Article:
Arabtec, the UAE's only publicly listed construction firm, yesterday announced a record second-quarter net profit of Dh273.6 million (Dh74m), up by more than 140 per cent on the same period last year. Riad Kamal, the chief executive, said the profit was driven by "the expansion strategy implemented by Arabtec, and acquisitions which focused on proper integration for large scale operations".
Through a number of recent acquisitions, Arabtec is becoming a vertically integrated construction business. It now owns Target Engineering, an Abu Dhabi-based company that specialises in civil, electrical and marine contracting, as well as Gulf Steel Industries, a steelmaker. Arabtec is one of the three contractors building the Burj Dubai, destined to be the world's tallest building. The company also acquired a 33 per cent stake in House of Equipment, a firm that rents construction equipment. Last week it revealed that it was close to finalising a joint-venture agreement with a major Malaysian construction firm. The two companies will establish a business specialising in piling and foundation, another key sector of the construction industry.
Arabtec announced a flurry of new contracts in the quarter, including its largest residential construction contract of this year, a Dh3 billion agreement to build 1,500 homes at the Al Furjan development in Dubai, a Nakheel project. In a note to clients, the investment bank Shuaa Capital said Arabtec's performance this year "has boosted their visibility and provided tangible evidence of the company's ability to expand into Abu Dhabi, the Middle East and other potentially lucrative markets".
In its biggest deal of the quarter, the company won a Dh10bn tender - its largest ever - to construct a 400 metre skyscraper and surrounding buildings in St Petersburg, Russia. The contract was awarded by a division of Gazprom, the largest company in Russia and the world's largest extractor of natural gas. Mr Kamal has previously said he hopes to see the company earning 40 per cent of its revenues from outside the UAE by the end of the decade. Arabtec now has Dh36bn worth of projects under construction in the UAE, Russia, Qatar, Jordan, Syria and Pakistan. The company recently suggested that an announcement regarding a new project in Saudi Arabia could be expected in the coming weeks.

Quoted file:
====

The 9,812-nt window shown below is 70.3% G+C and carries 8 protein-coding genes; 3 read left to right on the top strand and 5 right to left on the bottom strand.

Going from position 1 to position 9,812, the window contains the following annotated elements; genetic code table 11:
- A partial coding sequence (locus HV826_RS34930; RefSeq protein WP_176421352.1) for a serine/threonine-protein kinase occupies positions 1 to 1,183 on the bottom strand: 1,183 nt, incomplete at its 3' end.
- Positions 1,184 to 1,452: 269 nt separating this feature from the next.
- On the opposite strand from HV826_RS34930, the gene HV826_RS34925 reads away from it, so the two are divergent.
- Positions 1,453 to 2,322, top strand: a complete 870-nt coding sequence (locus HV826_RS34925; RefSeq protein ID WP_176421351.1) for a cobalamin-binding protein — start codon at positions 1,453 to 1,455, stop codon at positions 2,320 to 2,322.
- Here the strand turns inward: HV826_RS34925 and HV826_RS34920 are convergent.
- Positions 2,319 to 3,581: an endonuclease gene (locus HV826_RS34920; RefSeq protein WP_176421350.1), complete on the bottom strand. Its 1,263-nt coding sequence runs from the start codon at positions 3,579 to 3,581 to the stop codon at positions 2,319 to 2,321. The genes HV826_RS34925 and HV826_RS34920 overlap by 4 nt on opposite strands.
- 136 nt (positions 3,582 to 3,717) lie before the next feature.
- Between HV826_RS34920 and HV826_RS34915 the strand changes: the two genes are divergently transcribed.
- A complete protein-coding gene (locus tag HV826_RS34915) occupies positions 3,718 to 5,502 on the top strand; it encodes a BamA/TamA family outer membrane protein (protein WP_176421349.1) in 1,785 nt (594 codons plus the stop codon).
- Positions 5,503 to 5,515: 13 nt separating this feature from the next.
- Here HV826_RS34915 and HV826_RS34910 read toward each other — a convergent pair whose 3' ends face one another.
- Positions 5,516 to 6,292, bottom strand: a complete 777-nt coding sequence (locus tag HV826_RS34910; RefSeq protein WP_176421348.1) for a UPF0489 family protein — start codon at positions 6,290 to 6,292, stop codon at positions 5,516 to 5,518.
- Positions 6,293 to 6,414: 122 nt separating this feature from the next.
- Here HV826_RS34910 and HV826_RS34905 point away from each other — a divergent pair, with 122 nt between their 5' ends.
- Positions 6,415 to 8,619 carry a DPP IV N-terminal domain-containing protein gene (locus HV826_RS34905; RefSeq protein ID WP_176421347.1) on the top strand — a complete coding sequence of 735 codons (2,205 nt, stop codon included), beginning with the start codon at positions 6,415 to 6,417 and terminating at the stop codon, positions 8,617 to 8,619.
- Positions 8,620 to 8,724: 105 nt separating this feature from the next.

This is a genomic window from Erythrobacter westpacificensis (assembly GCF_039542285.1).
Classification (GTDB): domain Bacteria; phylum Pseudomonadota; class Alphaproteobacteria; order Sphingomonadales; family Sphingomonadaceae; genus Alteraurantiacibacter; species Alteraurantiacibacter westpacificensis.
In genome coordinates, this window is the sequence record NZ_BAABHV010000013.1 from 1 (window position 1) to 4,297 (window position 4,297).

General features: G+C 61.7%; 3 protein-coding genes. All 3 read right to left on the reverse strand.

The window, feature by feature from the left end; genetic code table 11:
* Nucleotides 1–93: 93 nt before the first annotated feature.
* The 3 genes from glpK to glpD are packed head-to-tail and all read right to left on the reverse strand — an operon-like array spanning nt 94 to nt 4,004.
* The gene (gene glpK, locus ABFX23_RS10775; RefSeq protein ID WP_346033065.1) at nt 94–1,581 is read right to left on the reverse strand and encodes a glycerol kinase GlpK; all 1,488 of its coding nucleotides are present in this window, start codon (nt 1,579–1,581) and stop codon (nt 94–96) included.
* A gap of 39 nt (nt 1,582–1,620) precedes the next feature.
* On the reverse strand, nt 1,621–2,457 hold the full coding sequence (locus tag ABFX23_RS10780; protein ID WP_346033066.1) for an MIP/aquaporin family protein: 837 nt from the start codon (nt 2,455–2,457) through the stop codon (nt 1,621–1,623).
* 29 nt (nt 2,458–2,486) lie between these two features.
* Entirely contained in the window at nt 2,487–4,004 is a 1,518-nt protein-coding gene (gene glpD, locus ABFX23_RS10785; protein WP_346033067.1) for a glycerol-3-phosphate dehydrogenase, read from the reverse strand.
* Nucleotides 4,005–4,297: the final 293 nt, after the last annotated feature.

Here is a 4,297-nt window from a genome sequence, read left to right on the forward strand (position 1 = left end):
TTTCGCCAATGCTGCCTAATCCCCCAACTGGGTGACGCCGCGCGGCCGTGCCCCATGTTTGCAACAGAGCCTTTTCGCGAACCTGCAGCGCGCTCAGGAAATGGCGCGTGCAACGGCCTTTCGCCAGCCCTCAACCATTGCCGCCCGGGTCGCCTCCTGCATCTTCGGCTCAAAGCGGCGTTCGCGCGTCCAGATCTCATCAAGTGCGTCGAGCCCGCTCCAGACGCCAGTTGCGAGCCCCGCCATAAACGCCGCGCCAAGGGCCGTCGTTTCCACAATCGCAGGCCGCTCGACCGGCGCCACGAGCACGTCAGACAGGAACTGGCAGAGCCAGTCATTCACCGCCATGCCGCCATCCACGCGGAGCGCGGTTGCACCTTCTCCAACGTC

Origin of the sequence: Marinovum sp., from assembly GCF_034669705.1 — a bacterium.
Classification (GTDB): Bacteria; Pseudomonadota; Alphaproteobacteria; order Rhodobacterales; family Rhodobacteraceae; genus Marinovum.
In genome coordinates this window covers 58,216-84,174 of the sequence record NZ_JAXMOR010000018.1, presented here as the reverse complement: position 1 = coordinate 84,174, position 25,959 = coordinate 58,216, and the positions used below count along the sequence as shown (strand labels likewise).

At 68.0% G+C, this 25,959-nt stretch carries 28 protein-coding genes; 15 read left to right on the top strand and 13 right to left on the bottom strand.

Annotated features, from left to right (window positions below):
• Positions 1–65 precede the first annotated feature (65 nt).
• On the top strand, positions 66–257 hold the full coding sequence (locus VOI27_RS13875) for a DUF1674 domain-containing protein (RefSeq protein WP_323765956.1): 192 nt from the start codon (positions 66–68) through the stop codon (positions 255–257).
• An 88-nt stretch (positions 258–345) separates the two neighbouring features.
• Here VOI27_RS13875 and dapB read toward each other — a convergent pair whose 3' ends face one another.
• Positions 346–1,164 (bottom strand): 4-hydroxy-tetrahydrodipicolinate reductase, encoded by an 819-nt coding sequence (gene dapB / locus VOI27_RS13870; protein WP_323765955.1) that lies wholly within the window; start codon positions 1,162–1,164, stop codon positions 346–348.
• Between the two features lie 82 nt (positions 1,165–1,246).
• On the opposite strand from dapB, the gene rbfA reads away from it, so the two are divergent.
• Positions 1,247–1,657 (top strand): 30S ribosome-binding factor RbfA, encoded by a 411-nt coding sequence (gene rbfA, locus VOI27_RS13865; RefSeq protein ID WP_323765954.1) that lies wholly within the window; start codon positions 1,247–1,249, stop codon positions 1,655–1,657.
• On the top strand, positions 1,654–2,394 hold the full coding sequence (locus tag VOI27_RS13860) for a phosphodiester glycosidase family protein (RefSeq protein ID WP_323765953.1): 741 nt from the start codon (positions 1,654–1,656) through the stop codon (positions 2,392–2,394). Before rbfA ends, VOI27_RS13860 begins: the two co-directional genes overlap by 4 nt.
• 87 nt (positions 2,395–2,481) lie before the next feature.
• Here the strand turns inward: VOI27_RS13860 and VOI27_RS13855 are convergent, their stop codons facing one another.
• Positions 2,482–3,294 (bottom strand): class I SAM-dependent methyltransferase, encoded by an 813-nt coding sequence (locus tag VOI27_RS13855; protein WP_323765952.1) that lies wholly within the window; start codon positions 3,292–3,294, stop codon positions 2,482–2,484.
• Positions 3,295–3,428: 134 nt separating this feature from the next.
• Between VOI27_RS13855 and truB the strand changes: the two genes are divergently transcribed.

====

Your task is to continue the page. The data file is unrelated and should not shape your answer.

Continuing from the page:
Industry leaders estimate construction costs in the GCC have risen by 50 per cent this year, following a 30 per cent rise last year. And consumer price inflation in the region, running at over 15 per cent by some estimates, has led to a major labour shortage as would-be migrant construction workers stay at home. This is putting pressure on margins in the sector. Arabtec says it is bucking the trend through vertical integration and tight supply-chain management. At a recent investors' conference, the company said it had pre-purchased 12 months' worth of construction materials as a hedge against further inflation.
Company officials also said that 50 per cent of Arabtec's contracts were priced on a cost-plus basis, meaning rising prices had no impact on its profitability. A further 25 per cent include clauses that allow increases in the price of steel and cement to be passed on to the client. However, analysts are concerned that gross margins will fall because of Arabtec's large Russia project and planned forays into Europe, where margins are lower than in the booming Middle East.
"We expect gross margins to suffer an even further decline as contracting works in St Petersburg commence," said Emaar Saudi Financial Services in a recent research note. Al Mal Capital concurred, adding that the company would not enjoy the same close supply-chain relationships in Russia that it did in the UAE. But all three investment banks see the company as an undervalued growth stock. Arabtec's shares, traded on the Dubai Financial Market, have increased in value by more than 110 per cent this year. In the last 12 months, Bloomberg's US Home Builders index has declined by 30 per cent; the European index fell by 72 per cent.